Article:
Michael Laurence's learned response followed: "Those who believe such breathless nonsense probably deserve financial disappointment. And that's the likely reward in store for anyone who expects speculative profit from this overpriced and highly manipulated stamp set." Indeed, Laurence informs me that the current philatelic retail value of the set remains less than $100. But don't lose hope. Several Web sites contain "Sale" listings for the set (in mint condition) with owners requesting anywhere from $99 (rare), to several hundred dollars (more plentiful), to Hoagland's $10,000 figure. (Most appear to be asking for about $5,000.)

 
Free-Energy Machines

During the course of my 1990 monitoring of For The People broadcasts, Hoagland (with Chuck Harder) was also engaged in selling a book, published by FTP and edited by Hoagland, which promoted a perpetual-energy device dubbed the "N Machine." According to Hoagland on September 7, the machine opens "a gate to the 4th dimension [as it] reaches into space-time and converts direct electrical energy from the basic properties of the space-time continuum." He "clarified" matters on November 16:

It [only] looks like it's perpetual motion, but it's not. Because what I think is happening, based on our Cydonia work, is that the rotation of the magnets opens a gate to the 4th dimension, and the energy simply flows downhill from the 4th to the 3rd, and is manifest in 3-space as electrical energy. [The magnets] are hexagonally shaped in terms of their crystalline form, and it's the hexagonal pattern, which is really the double tetrahedral pattern, which is the heart of our Cydonia equations. . . . [And] there's a more general field effect [going on], a more general energy transfer, and that's what's doing the slowing down of time.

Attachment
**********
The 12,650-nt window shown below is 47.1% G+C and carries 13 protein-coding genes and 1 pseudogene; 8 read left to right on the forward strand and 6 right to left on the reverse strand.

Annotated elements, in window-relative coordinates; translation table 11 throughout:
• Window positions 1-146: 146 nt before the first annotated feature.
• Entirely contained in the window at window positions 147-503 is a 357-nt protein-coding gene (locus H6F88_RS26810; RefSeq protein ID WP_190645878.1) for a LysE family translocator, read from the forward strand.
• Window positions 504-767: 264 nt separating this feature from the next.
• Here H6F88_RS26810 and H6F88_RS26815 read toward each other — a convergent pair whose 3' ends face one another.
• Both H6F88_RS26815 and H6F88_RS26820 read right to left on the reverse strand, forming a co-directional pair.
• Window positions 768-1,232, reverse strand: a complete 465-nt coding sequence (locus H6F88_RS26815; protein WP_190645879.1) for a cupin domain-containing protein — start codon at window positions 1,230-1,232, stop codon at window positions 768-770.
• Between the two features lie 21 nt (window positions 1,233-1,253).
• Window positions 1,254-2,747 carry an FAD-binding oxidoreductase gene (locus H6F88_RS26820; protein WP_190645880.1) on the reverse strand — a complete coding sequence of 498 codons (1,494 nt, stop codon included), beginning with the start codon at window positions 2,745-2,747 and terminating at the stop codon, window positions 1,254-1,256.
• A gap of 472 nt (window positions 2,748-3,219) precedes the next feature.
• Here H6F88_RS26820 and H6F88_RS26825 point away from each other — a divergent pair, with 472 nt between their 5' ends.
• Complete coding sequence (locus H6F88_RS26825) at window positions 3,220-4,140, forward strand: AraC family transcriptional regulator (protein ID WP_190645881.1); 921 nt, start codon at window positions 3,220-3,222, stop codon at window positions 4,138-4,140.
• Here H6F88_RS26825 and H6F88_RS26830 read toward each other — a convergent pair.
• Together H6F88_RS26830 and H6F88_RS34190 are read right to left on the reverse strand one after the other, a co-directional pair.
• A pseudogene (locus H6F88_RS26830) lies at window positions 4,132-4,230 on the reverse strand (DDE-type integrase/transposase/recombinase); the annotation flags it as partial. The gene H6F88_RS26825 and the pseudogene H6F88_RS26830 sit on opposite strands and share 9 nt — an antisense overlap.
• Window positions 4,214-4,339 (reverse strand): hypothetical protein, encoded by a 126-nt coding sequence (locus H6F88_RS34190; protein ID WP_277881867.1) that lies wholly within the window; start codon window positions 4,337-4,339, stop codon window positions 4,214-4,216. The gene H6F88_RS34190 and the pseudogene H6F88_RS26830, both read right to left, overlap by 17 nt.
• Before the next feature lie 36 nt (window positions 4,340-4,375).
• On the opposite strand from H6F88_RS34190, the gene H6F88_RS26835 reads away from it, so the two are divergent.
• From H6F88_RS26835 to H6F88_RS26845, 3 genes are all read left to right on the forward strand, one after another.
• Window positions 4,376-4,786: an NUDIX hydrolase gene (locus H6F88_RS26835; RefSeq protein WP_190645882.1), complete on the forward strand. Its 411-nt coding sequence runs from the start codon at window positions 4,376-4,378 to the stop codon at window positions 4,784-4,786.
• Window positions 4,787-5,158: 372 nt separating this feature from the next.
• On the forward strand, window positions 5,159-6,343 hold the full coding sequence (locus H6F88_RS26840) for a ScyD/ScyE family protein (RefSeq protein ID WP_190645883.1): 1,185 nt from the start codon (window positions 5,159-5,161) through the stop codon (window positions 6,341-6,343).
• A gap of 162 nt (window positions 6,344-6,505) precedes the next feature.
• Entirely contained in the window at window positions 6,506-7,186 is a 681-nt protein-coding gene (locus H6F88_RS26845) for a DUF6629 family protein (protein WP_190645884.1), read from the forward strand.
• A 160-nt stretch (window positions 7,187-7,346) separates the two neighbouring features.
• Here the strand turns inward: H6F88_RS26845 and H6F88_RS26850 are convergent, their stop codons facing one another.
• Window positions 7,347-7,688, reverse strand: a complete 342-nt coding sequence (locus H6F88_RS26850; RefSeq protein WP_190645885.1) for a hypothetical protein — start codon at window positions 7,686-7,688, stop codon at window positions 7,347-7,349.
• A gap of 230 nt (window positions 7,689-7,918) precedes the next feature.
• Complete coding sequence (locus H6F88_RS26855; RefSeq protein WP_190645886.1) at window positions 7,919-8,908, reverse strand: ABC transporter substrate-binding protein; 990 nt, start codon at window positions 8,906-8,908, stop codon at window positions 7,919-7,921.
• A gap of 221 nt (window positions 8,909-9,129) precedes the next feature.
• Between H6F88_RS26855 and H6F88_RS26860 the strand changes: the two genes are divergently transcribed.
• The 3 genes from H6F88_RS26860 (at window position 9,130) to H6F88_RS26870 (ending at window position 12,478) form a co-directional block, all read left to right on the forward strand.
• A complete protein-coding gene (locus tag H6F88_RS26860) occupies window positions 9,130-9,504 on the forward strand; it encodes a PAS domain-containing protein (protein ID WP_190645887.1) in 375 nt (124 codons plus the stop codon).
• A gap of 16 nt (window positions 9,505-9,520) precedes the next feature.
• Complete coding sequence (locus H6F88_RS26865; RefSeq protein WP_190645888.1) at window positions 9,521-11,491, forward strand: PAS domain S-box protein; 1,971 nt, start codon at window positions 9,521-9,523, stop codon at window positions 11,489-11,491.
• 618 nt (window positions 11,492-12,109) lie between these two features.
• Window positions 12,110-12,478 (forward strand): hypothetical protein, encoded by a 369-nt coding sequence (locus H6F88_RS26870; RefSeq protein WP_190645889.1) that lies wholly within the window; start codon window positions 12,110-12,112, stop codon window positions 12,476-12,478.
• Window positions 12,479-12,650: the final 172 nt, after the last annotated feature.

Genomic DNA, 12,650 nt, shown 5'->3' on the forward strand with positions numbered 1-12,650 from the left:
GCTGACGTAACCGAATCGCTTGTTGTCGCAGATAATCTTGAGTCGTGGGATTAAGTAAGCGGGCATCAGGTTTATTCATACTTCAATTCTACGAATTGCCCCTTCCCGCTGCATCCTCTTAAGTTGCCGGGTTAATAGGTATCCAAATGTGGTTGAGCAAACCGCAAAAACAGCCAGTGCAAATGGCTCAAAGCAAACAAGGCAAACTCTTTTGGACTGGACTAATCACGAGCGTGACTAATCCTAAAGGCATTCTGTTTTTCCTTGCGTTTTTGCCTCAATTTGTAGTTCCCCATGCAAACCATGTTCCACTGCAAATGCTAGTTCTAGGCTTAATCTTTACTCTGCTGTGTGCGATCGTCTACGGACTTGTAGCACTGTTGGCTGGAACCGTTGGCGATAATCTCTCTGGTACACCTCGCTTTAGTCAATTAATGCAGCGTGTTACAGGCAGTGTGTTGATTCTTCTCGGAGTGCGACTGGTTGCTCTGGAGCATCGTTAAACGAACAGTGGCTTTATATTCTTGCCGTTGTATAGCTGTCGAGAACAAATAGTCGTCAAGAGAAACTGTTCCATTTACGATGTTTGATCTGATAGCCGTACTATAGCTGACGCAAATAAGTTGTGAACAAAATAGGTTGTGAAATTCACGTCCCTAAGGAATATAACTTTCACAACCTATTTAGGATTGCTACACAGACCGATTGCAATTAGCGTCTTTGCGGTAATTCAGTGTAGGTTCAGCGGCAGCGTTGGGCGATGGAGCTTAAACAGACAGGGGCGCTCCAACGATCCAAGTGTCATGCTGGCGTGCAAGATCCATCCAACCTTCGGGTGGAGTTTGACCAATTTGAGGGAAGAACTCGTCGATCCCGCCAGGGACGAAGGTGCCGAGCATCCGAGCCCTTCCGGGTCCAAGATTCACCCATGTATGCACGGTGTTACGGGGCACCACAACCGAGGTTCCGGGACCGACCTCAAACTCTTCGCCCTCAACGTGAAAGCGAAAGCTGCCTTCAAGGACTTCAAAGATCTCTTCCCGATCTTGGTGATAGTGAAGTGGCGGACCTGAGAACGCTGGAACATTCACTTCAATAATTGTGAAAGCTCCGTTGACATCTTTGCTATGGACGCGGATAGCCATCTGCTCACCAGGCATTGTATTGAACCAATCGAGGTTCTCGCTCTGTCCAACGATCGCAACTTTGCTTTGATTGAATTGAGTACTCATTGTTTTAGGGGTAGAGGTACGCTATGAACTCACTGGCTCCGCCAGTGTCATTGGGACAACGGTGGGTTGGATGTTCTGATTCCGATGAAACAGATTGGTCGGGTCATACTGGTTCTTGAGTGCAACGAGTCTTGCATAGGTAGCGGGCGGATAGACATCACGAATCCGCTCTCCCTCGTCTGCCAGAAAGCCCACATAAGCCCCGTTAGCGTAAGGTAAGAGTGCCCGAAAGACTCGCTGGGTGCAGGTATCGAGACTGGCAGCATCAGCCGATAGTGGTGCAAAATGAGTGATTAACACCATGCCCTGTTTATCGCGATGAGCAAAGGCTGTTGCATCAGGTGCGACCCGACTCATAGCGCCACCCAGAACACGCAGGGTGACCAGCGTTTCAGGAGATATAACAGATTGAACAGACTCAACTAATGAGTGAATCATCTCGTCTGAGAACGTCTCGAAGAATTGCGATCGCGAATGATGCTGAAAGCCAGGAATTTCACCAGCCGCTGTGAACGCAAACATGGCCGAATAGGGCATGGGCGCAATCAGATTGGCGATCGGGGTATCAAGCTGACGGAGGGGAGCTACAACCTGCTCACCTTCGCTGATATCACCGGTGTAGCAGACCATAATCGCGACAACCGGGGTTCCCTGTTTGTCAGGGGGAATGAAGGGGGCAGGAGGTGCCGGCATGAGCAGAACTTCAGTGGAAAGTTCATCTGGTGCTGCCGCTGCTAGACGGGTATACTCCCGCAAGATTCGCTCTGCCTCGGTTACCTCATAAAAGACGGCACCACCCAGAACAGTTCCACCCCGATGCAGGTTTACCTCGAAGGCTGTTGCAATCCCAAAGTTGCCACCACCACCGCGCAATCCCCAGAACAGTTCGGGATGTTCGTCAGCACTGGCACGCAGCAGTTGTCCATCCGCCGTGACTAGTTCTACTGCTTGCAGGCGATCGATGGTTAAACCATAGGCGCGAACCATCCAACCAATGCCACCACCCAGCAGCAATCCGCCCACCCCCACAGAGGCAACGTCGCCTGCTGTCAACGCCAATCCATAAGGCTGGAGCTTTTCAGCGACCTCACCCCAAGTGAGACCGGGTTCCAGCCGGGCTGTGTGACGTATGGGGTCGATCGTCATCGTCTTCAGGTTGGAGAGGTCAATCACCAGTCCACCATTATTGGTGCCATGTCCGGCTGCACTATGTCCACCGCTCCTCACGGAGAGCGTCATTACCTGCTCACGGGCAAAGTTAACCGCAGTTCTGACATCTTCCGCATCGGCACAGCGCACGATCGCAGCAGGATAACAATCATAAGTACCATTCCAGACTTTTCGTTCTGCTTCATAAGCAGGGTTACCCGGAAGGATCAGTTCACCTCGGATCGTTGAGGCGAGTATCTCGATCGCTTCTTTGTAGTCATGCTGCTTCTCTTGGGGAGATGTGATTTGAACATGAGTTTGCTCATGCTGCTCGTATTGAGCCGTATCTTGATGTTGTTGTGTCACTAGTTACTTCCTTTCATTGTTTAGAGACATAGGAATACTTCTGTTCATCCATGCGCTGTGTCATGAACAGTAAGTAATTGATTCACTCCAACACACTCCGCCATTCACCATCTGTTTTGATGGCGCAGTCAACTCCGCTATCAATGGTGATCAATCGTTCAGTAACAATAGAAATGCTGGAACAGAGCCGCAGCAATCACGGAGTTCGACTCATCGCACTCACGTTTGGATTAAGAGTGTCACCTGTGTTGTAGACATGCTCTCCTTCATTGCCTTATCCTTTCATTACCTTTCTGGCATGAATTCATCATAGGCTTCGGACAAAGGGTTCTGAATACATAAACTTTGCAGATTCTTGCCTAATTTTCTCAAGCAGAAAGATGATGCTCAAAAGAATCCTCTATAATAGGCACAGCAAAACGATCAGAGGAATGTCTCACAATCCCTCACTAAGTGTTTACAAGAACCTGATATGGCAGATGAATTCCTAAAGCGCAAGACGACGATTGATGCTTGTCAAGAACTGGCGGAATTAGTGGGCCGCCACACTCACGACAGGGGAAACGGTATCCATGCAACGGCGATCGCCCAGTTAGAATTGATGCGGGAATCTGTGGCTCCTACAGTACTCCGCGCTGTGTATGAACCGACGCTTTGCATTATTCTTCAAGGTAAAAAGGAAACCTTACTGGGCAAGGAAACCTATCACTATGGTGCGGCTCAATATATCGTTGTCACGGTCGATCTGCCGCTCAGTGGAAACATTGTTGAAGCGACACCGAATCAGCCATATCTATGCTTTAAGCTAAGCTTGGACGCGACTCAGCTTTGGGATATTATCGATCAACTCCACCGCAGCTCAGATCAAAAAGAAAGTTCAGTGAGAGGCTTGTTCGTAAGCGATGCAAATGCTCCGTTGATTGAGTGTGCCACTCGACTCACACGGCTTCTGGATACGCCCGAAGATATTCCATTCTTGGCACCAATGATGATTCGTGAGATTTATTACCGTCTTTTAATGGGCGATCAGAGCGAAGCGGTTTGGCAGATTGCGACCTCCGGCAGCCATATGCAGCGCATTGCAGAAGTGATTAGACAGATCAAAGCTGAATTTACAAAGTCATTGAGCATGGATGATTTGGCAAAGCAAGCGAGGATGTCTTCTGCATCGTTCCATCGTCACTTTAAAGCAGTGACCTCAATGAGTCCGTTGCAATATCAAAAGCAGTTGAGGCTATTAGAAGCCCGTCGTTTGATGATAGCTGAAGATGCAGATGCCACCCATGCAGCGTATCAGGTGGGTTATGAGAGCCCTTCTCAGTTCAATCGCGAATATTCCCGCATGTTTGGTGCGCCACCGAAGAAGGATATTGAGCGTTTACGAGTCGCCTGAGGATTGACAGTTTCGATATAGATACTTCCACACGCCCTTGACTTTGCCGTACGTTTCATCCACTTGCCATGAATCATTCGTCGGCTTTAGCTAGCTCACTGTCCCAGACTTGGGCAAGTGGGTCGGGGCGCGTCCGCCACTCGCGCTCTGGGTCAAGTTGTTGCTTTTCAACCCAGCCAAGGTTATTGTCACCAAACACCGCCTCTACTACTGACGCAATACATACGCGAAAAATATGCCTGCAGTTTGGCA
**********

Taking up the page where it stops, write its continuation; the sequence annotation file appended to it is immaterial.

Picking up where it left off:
Further, Hoagland's studies in "tetrahedral geometry" suggest to him a connection not only between the "N Machine" and the Cydonia structures, but also with our own planet's "crop circles": "The measurements of the units by which this object on Earth [crop circle] was laid out are part and parcel of the exact same units that the objects on Mars are laid out -- Alexander Thom's famous megalithic yard, 2.72 British feet" (July 27).

Referring to Dr. Duncan G. Cumming's article about the "N Machine" in the Fall 1990 issue of Skeptical Inquirer, Hoagland claimed on November 9 that "If you carefully read the article, they . . . take potshots but they never do the experiments." In reality, Dr. Cumming does discuss his experiments in the article. On November 5, I had written to Chuck Harder: "In the interest of full disclosure, I would request that you please send a review copy [of the book] to Dr. Cumming, and arrange for an on-air interview with him. . . . If necessary, I would be willing to pay for the book and shipping costs." Harder replied on November 27, informing me that he was "sending [my letter] on to Richard Hoagland who will respond." When Hoagland failed to do so, I sent Harder a reminder on January 12, 1991, to which he responded, "If you or Duncan Cumming want a book from us, you can order one from the catalog and pay for it."